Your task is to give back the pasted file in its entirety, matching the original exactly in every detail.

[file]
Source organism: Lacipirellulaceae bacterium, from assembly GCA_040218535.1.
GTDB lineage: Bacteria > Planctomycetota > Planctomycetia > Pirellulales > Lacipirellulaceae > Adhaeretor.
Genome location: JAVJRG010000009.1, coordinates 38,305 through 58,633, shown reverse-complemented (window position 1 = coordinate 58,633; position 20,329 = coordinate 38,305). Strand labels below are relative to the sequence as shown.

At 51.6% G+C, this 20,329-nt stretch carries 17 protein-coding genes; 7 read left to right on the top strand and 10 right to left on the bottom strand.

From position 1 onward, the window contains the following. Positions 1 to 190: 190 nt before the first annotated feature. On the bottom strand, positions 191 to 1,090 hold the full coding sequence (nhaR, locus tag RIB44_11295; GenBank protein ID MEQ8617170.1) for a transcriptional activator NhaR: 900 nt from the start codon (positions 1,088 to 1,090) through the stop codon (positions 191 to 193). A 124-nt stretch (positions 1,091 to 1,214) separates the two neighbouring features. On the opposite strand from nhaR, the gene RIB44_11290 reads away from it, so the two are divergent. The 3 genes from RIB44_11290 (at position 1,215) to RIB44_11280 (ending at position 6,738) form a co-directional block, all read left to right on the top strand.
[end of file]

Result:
Source organism: Lacipirellulaceae bacterium, from assembly GCA_040218535.1.
GTDB lineage: Bacteria > Planctomycetota > Planctomycetia > Pirellulales > Lacipirellulaceae > Adhaeretor.
Genome location: JAVJRG010000009.1, coordinates 38,305 through 58,633, shown reverse-complemented (window position 1 = coordinate 58,633; position 20,329 = coordinate 38,305). Strand labels below are relative to the sequence as shown.

At 51.6% G+C, this 20,329-nt stretch carries 17 protein-coding genes; 7 read left to right on the top strand and 10 right to left on the bottom strand.

From position 1 onward, the window contains the following. Positions 1 to 190: 190 nt before the first annotated feature. On the bottom strand, positions 191 to 1,090 hold the full coding sequence (nhaR, locus tag RIB44_11295; GenBank protein ID MEQ8617170.1) for a transcriptional activator NhaR: 900 nt from the start codon (positions 1,088 to 1,090) through the stop codon (positions 191 to 193). A 124-nt stretch (positions 1,091 to 1,214) separates the two neighbouring features. On the opposite strand from nhaR, the gene RIB44_11290 reads away from it, so the two are divergent. The 3 genes from RIB44_11290 (at position 1,215) to RIB44_11280 (ending at position 6,738) form a co-directional block, all read left to right on the top strand.